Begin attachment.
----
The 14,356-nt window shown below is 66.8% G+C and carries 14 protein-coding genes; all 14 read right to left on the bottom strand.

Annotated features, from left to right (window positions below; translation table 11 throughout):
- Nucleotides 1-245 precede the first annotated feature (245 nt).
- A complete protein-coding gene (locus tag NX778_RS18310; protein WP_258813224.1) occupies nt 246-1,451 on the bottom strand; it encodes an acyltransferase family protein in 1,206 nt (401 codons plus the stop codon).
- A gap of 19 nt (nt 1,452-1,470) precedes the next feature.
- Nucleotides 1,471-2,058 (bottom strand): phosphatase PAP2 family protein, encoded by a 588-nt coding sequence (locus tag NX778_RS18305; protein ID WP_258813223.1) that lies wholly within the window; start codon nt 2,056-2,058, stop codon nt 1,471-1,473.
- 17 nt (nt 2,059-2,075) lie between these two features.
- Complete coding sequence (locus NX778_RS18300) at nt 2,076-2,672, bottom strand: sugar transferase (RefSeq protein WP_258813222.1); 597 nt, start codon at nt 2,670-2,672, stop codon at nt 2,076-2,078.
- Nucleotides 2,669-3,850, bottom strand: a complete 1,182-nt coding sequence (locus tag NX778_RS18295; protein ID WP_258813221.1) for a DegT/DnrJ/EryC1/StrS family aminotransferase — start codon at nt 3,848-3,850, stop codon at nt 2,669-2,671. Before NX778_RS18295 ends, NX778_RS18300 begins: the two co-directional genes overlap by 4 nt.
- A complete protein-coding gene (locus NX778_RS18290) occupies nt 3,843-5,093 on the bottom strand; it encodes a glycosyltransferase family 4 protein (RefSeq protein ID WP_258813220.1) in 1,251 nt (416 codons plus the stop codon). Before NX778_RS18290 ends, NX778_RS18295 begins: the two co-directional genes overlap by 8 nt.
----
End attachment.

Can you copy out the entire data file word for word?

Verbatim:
The 14,356-nt window shown below is 66.8% G+C and carries 14 protein-coding genes; all 14 read right to left on the bottom strand.

Annotated features, from left to right (window positions below; translation table 11 throughout):
- Nucleotides 1-245 precede the first annotated feature (245 nt).
- A complete protein-coding gene (locus tag NX778_RS18310; protein WP_258813224.1) occupies nt 246-1,451 on the bottom strand; it encodes an acyltransferase family protein in 1,206 nt (401 codons plus the stop codon).
- A gap of 19 nt (nt 1,452-1,470) precedes the next feature.
- Nucleotides 1,471-2,058 (bottom strand): phosphatase PAP2 family protein, encoded by a 588-nt coding sequence (locus tag NX778_RS18305; protein ID WP_258813223.1) that lies wholly within the window; start codon nt 2,056-2,058, stop codon nt 1,471-1,473.
- 17 nt (nt 2,059-2,075) lie between these two features.
- Complete coding sequence (locus NX778_RS18300) at nt 2,076-2,672, bottom strand: sugar transferase (RefSeq protein WP_258813222.1); 597 nt, start codon at nt 2,670-2,672, stop codon at nt 2,076-2,078.
- Nucleotides 2,669-3,850, bottom strand: a complete 1,182-nt coding sequence (locus tag NX778_RS18295; protein ID WP_258813221.1) for a DegT/DnrJ/EryC1/StrS family aminotransferase — start codon at nt 3,848-3,850, stop codon at nt 2,669-2,671. Before NX778_RS18295 ends, NX778_RS18300 begins: the two co-directional genes overlap by 4 nt.
- A complete protein-coding gene (locus NX778_RS18290) occupies nt 3,843-5,093 on the bottom strand; it encodes a glycosyltransferase family 4 protein (RefSeq protein ID WP_258813220.1) in 1,251 nt (416 codons plus the stop codon). Before NX778_RS18290 ends, NX778_RS18295 begins: the two co-directional genes overlap by 8 nt.